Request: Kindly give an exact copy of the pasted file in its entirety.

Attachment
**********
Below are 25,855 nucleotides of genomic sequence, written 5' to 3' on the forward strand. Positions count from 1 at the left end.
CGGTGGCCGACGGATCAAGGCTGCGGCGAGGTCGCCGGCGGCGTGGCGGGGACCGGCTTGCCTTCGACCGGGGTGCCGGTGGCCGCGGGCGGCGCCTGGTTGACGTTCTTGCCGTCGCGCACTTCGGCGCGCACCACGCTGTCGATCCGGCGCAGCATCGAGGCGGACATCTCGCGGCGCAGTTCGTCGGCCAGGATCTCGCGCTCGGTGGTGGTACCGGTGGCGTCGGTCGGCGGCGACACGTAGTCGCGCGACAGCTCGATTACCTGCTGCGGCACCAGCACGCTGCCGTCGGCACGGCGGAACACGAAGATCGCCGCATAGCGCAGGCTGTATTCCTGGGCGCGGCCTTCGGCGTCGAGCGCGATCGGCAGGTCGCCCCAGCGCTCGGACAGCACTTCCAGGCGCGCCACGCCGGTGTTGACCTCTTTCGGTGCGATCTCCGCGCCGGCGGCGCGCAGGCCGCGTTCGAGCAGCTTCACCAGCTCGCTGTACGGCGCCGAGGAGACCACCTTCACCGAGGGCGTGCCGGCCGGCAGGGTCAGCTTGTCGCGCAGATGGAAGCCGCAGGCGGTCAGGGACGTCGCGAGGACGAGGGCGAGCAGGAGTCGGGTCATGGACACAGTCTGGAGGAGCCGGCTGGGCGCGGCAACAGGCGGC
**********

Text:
Below are 25,855 nucleotides of genomic sequence, written 5' to 3' on the forward strand. Positions count from 1 at the left end.
CGGTGGCCGACGGATCAAGGCTGCGGCGAGGTCGCCGGCGGCGTGGCGGGGACCGGCTTGCCTTCGACCGGGGTGCCGGTGGCCGCGGGCGGCGCCTGGTTGACGTTCTTGCCGTCGCGCACTTCGGCGCGCACCACGCTGTCGATCCGGCGCAGCATCGAGGCGGACATCTCGCGGCGCAGTTCGTCGGCCAGGATCTCGCGCTCGGTGGTGGTACCGGTGGCGTCGGTCGGCGGCGACACGTAGTCGCGCGACAGCTCGATTACCTGCTGCGGCACCAGCACGCTGCCGTCGGCACGGCGGAACACGAAGATCGCCGCATAGCGCAGGCTGTATTCCTGGGCGCGGCCTTCGGCGTCGAGCGCGATCGGCAGGTCGCCCCAGCGCTCGGACAGCACTTCCAGGCGCGCCACGCCGGTGTTGACCTCTTTCGGTGCGATCTCCGCGCCGGCGGCGCGCAGGCCGCGTTCGAGCAGCTTCACCAGCTCGCTGTACGGCGCCGAGGAGACCACCTTCACCGAGGGCGTGCCGGCCGGCAGGGTCAGCTTGTCGCGCAGATGGAAGCCGCAGGCGGTCAGGGACGTCGCGAGGACGAGGGCGAGCAGGAGTCGGGTCATGGACACAGTCTGGAGGAGCCGGCTGGGCGCGGCAACAGGCGGC